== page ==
Need your help!!! -thanks! - Posted by Ron Crawford II

Posted by Ron Crawford II on July 19, 2001 at 15:06:35:


Thanks for the reply. You kinda lost me on youre reply, however. I don’t understand what you mean by “Both cash flows and earnings must be discounted for your required rate of return.”

I’d like to know if this deal is any good and if so, how should I package the terms and offer?

Need your help!!! -thanks! - Posted by Ron Crawford II

Posted by Ron Crawford II on July 19, 2001 at 12:42:07:

** Here is a deal that I found out about today. Is this a good deal and if so,
what type of terms should I make in the offer letter?

Thanks in advance for your assistance!!! Here we go.

1st property:

Pharmacist owns the property, used it for office space. He was
recently hired by CVS as a manager and does not have time to operate
the property any longer. The property has been on the market for about
two years and was recently reduced again. His realestate broker told
him that he will have to “carry paper” since this is what investors
will require. He is willing to carry paper. The details:

1 bedroom unit, 2 bedroom unit, 4 bedroom unit and commercial space. All are fully rented.
Tenants pay their own gas, electric and hot water.
Landlord pays water, sewer and trash

$180k asking, $130k remaining on mortgage
Expenses = $10.2k/yr
NOI = $20.4k/yr

These are the caculcations that I made for a potential offer based on what
I learned in a REI course:

$30,672 (Annual income)

  • $ 6,314 (20% ROI from annual income)


  • $ 8,588 (35% Expenses)

x 100 (100 multiplier)

=$159,490 (Price to offer for the property; or offer $160k)

Re: Need your help!!! -thanks! - Posted by Nick

Posted by Nick on July 19, 2001 at 15:27:29:


This is how I would do the numbers. As you know everyone has there own way.

Annual Income: $30,672
Expenses: $10,200
Equals: $20,472

So now you have to get your mortgage payments to be what ever gives you the profit you want. My number would be about $500/mth profit is what I would want. So $6000 profit for the first year.

NOI: $20,472
Profit: $ 6,000
Left for Mortgage: $14,472

Working backwards from here a mortgage of $145,000 at 9% for 30 years would be $1,166.70/Mth or $14,000.43 debt service for the property. As long as you can cover the debt service with the income of the property you are OK.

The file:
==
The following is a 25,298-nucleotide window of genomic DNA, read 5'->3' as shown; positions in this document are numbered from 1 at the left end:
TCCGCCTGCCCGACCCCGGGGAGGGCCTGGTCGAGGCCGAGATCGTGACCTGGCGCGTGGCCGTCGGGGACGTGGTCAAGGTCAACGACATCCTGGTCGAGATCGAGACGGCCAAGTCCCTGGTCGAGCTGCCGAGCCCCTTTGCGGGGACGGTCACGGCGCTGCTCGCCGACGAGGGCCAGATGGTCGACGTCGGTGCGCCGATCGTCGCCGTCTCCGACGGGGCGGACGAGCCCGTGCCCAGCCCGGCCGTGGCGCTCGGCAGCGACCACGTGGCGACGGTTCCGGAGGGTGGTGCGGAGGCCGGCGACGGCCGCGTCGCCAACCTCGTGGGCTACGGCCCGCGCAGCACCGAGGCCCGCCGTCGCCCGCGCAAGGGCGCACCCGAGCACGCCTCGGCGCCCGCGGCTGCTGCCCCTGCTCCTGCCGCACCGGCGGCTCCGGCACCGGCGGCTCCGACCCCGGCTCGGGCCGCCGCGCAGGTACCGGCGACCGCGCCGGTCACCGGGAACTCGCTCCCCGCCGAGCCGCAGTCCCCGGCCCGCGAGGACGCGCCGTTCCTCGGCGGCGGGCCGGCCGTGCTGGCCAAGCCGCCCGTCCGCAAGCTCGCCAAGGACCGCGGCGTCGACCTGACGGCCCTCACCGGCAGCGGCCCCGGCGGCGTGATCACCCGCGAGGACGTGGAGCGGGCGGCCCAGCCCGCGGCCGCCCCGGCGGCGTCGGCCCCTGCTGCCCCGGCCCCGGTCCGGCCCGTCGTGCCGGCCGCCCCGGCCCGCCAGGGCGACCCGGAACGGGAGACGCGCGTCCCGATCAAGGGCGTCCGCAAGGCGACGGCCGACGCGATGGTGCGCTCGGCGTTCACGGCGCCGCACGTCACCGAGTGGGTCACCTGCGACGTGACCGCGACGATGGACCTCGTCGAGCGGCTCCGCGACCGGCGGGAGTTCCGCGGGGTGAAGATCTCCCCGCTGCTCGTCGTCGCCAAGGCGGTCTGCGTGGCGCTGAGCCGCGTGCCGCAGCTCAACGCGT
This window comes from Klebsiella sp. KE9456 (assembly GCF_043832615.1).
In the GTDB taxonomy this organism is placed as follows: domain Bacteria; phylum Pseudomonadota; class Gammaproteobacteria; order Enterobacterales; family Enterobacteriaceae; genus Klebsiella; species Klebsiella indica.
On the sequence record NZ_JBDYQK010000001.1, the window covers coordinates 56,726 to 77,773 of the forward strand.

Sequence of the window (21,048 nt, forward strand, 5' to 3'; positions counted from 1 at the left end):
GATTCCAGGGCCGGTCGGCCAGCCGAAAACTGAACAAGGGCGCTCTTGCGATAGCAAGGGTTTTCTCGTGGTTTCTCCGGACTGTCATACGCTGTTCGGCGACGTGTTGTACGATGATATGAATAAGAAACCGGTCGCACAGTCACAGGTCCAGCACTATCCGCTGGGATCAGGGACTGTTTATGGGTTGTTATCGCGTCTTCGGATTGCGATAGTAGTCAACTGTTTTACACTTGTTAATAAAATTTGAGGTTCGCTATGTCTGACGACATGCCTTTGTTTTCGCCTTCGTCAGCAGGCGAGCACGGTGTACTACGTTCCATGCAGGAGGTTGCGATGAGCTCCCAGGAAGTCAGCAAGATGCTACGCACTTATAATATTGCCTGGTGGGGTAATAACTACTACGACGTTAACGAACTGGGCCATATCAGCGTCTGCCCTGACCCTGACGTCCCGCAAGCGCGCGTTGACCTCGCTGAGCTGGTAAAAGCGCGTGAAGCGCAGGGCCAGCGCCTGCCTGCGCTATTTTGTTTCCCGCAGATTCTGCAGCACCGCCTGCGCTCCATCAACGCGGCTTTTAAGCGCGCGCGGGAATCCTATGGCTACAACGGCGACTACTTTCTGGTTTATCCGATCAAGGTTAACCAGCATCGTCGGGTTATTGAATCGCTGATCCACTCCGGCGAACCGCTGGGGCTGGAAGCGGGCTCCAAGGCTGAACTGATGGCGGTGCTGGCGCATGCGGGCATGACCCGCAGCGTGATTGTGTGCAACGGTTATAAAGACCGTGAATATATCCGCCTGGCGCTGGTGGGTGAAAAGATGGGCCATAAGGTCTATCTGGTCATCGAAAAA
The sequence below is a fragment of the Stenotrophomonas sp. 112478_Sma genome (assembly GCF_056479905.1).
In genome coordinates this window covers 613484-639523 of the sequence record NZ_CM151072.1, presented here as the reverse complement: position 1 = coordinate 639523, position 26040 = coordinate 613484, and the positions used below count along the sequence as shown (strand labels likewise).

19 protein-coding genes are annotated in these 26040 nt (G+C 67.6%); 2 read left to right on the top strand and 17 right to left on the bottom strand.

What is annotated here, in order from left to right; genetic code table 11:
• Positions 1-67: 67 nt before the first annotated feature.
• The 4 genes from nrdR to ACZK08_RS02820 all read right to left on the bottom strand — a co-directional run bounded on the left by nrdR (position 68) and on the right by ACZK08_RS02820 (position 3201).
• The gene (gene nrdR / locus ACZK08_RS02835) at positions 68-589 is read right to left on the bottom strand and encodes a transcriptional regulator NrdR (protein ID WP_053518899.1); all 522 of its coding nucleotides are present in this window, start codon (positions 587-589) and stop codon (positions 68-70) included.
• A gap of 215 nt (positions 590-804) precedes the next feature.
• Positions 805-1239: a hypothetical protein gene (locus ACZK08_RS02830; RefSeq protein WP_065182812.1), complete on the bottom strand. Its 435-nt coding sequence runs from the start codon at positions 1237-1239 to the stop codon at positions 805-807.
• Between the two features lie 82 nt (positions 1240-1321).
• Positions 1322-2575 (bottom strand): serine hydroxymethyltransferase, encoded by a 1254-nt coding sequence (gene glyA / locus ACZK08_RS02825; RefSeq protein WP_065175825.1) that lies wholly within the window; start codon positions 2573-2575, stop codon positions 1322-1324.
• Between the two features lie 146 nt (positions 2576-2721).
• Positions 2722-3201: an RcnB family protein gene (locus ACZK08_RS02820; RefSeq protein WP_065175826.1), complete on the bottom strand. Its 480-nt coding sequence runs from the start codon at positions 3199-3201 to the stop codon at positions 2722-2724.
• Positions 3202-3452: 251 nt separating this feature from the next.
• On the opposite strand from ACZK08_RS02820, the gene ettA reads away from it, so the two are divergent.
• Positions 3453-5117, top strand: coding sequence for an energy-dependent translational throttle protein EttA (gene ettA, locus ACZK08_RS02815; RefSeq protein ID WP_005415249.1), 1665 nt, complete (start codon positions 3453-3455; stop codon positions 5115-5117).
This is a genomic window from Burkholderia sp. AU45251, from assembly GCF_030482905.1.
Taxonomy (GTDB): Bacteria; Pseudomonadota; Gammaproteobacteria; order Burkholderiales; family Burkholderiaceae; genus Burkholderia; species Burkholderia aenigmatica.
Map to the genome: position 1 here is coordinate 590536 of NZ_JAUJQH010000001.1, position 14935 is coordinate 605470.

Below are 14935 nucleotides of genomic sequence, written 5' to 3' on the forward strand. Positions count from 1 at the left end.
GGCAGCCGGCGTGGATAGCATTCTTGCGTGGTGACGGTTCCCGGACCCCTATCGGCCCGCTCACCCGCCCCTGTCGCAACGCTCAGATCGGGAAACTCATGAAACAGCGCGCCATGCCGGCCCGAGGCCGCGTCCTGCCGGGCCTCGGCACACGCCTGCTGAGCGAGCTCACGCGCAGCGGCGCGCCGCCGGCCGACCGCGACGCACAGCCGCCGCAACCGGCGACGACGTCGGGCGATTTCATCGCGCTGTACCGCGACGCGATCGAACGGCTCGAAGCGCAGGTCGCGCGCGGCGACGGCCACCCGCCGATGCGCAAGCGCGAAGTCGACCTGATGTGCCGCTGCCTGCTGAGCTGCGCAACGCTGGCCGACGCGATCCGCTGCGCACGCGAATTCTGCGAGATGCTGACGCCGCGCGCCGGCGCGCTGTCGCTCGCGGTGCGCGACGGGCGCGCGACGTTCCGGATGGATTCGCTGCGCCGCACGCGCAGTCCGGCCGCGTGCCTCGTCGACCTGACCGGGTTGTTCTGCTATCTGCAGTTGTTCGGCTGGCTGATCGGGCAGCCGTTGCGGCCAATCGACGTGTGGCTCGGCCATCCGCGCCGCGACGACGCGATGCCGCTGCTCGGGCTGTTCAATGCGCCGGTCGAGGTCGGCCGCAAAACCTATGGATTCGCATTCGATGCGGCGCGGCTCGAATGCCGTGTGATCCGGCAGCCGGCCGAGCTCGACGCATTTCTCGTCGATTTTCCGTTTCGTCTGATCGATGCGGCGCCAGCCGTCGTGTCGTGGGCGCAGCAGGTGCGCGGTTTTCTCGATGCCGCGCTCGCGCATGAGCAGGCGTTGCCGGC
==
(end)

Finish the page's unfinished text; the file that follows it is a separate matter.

My offer would be $140K and I would be willing to go up to 145K. If your profit margin is different just do the same calculations with what ever you want for profit.

Remember the deal is only good if you are getting the profit that you want to make out of it.

Let’s look at the 160K offer that would be a debt service of $15,448.75 so you would make approximately $5,000 profit for the first year. Excluding any vacancies. If 5K is enough than the 160K offer is what you should do.

Of course all these calculations are for a no money down deal. If you are going to put money down the numbers change quite abit.


PS Nice talking to you again and Good Luck

Re: Need your help!!! -thanks! - Posted by Jim Rayner

Posted by Jim Rayner on July 19, 2001 at 15:22:24:


There really is not enough information provided to make a good estimate of the value but solely based on the information provided and my default standard criteria this deal would not even make it past my first screening unless the asking price were some where in the range of 105K to 138K. This is just another retail priced deal… even with the possibility of a seller carry back.

Re: Need your help!!! -thanks! - Posted by Aldo Rabih

Posted by Aldo Rabih on July 19, 2001 at 14:40:28:

Your valuation skills - although o.k. are not necessarily fixed. You must remember that Real estate is valued differently by different people.
Consider why you want the property and how it will affect your taxable situation.
You can value based on Earnings, Land values and cash flows. Both cash flows and earnings must be discounted for your required rate of return.